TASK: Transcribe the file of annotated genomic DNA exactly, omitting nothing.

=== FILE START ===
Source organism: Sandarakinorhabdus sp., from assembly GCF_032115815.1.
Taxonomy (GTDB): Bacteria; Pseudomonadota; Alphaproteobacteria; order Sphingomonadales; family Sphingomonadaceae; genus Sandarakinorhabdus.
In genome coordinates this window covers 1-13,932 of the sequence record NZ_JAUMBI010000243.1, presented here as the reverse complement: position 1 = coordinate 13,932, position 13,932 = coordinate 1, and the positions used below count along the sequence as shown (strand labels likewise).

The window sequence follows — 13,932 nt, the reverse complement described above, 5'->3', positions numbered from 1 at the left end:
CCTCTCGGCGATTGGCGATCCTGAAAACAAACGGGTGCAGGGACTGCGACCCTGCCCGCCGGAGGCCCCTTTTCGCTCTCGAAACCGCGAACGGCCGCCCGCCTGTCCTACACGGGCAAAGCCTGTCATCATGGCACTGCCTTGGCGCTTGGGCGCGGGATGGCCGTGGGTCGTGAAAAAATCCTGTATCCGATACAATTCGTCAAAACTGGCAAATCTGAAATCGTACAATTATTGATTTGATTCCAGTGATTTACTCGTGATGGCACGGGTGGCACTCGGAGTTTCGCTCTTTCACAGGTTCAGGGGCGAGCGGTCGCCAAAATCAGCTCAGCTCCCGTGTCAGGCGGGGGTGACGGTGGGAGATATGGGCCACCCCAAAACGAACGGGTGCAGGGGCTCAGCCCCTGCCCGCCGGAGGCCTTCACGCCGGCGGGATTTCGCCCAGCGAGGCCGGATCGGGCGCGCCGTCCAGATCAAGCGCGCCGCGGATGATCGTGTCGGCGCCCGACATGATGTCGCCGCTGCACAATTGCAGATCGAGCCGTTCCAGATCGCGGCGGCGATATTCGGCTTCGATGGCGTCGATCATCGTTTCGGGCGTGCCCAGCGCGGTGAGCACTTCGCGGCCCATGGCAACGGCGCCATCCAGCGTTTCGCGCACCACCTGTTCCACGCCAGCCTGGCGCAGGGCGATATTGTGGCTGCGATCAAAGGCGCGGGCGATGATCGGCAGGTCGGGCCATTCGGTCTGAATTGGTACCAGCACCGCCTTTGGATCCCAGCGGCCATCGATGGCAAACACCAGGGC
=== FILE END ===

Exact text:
Source organism: Sandarakinorhabdus sp., from assembly GCF_032115815.1.
Taxonomy (GTDB): Bacteria; Pseudomonadota; Alphaproteobacteria; order Sphingomonadales; family Sphingomonadaceae; genus Sandarakinorhabdus.
In genome coordinates this window covers 1-13,932 of the sequence record NZ_JAUMBI010000243.1, presented here as the reverse complement: position 1 = coordinate 13,932, position 13,932 = coordinate 1, and the positions used below count along the sequence as shown (strand labels likewise).

The window sequence follows — 13,932 nt, the reverse complement described above, 5'->3', positions numbered from 1 at the left end:
CCTCTCGGCGATTGGCGATCCTGAAAACAAACGGGTGCAGGGACTGCGACCCTGCCCGCCGGAGGCCCCTTTTCGCTCTCGAAACCGCGAACGGCCGCCCGCCTGTCCTACACGGGCAAAGCCTGTCATCATGGCACTGCCTTGGCGCTTGGGCGCGGGATGGCCGTGGGTCGTGAAAAAATCCTGTATCCGATACAATTCGTCAAAACTGGCAAATCTGAAATCGTACAATTATTGATTTGATTCCAGTGATTTACTCGTGATGGCACGGGTGGCACTCGGAGTTTCGCTCTTTCACAGGTTCAGGGGCGAGCGGTCGCCAAAATCAGCTCAGCTCCCGTGTCAGGCGGGGGTGACGGTGGGAGATATGGGCCACCCCAAAACGAACGGGTGCAGGGGCTCAGCCCCTGCCCGCCGGAGGCCTTCACGCCGGCGGGATTTCGCCCAGCGAGGCCGGATCGGGCGCGCCGTCCAGATCAAGCGCGCCGCGGATGATCGTGTCGGCGCCCGACATGATGTCGCCGCTGCACAATTGCAGATCGAGCCGTTCCAGATCGCGGCGGCGATATTCGGCTTCGATGGCGTCGATCATCGTTTCGGGCGTGCCCAGCGCGGTGAGCACTTCGCGGCCCATGGCAACGGCGCCATCCAGCGTTTCGCGCACCACCTGTTCCACGCCAGCCTGGCGCAGGGCGATATTGTGGCTGCGATCAAAGGCGCGGGCGATGATCGGCAGGTCGGGCCATTCGGTCTGAATTGGTACCAGCACCGCCTTTGGATCCCAGCGGCCATCGATGGCAAACACCAGGGC